A proclamation of neutrality with respect to the Secession rebellion is issued by Queen Victoria, in which all subjects of Great Britain are forbidden to enter the service of the contending parties, or to endeavor “to break a blockade lawfully and effectually established.” --(Doc. 168.)
The bark Ocean Eagle, Capt. Luce, from Rockland, Me., with 3,144 casks of lime, consigned to Creevy & Farwell, was captured by the privateer steamer Calhoun, of New Orleans.--New Orleans Picayune, May 17.
Two yachts, belonging to private individuals, were formally accepted by the Government, and detailed for service by the Treasury Department. Their owners, James Gordon Bennett, jr., of New York, and T. P. Ives, of Providence, R. I., were commissioned as Lieutenants in the Revenue service, and ordered to their respective vessels as Lieutenants commanding.--N. Y. Tribune, May 16.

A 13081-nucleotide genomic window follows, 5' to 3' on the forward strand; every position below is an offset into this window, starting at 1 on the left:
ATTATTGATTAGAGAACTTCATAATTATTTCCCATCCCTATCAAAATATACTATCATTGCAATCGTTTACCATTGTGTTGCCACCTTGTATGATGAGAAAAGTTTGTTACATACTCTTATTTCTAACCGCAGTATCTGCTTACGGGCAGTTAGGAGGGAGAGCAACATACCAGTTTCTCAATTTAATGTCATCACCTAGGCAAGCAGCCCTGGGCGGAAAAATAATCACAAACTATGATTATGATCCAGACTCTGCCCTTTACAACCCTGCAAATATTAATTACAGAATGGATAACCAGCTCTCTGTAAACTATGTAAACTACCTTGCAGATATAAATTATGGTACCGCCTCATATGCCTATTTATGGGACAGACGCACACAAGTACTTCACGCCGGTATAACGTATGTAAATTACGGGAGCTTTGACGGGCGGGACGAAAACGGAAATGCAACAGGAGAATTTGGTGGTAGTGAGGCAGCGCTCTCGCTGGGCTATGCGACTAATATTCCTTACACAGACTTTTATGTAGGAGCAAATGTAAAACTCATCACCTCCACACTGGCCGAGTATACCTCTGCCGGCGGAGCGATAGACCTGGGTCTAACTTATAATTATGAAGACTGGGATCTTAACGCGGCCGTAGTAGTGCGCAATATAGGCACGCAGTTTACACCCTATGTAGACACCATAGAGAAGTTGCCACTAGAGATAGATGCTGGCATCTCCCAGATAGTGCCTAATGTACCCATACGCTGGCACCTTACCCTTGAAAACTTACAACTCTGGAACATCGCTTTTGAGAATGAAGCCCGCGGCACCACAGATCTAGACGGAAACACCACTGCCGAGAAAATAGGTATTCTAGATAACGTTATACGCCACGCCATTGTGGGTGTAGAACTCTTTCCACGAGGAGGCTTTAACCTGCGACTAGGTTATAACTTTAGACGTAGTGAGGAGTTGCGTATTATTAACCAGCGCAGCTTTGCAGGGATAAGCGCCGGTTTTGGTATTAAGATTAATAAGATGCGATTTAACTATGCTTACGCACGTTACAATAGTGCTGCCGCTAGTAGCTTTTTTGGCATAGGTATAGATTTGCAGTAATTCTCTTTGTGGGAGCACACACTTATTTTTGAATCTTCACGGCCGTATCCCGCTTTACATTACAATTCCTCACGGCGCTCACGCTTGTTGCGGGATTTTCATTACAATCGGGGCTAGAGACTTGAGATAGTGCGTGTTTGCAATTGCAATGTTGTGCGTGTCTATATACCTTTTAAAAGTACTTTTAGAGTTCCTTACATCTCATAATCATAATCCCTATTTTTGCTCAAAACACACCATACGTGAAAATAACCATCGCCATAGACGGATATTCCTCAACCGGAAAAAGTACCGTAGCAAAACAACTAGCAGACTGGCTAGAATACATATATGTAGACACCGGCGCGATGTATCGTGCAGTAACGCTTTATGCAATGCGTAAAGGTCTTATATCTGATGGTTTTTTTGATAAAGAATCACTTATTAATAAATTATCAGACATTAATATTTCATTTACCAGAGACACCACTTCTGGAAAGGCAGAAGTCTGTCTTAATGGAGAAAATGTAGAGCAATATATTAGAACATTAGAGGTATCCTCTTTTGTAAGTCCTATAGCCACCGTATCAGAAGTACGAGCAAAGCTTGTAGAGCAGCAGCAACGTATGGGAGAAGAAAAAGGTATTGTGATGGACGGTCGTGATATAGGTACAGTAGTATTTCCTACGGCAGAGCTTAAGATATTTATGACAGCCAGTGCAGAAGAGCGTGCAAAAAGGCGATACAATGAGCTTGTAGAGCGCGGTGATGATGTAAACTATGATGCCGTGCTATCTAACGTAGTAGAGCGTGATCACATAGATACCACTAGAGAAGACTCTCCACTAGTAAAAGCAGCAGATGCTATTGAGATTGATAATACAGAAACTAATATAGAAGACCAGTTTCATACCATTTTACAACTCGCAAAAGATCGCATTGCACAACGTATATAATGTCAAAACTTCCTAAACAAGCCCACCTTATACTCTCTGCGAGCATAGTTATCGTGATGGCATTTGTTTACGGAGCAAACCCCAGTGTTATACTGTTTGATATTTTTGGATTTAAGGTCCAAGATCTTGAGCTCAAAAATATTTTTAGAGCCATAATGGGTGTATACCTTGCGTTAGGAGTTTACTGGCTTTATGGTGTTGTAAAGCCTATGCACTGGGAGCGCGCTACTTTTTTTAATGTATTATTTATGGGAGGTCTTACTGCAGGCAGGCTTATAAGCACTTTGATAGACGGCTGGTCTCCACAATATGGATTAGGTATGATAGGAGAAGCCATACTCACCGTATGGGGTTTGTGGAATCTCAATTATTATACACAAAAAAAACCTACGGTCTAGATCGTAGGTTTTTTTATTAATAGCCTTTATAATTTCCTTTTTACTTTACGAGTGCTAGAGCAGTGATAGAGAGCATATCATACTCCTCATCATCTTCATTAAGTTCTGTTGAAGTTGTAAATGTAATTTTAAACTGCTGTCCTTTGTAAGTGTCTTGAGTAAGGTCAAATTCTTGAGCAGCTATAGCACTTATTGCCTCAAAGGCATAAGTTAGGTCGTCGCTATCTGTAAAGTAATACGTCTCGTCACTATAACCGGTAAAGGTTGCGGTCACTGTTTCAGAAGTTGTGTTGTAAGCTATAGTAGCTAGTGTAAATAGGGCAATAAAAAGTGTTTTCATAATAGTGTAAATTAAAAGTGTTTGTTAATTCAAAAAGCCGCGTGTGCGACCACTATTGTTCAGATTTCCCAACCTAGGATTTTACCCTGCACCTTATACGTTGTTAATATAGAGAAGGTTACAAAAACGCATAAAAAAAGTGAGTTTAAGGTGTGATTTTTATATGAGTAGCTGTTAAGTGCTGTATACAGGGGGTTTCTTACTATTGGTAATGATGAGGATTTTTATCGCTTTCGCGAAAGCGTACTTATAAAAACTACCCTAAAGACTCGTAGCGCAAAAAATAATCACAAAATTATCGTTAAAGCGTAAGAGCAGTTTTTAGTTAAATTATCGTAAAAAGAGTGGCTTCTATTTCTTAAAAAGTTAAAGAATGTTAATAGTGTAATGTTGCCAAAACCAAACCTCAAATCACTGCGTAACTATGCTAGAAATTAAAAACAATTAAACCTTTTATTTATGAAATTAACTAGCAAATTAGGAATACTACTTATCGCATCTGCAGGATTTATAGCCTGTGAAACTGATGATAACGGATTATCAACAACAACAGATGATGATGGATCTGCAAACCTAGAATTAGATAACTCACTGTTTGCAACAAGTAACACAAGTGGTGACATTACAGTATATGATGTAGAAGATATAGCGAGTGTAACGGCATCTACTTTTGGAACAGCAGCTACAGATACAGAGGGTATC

Bisnop Whittingram, the head of the Episcopal Church in Maryland, addressed a circular to the several Episcopal clergymen of his diocese, forbidding hereafter the omission of the prayer for the President of the United States from the regular church service; which had been done by a few disunion persons under his jurisdiction.--(Doc. 169.)
The town of Potosi, in Washington county, Mo., was taken possession of, under orders of Gen. Lyon, by Captain Coles, of company A, Fifth Regiment, of United States volunteers.--(Doc. 169 1/2.)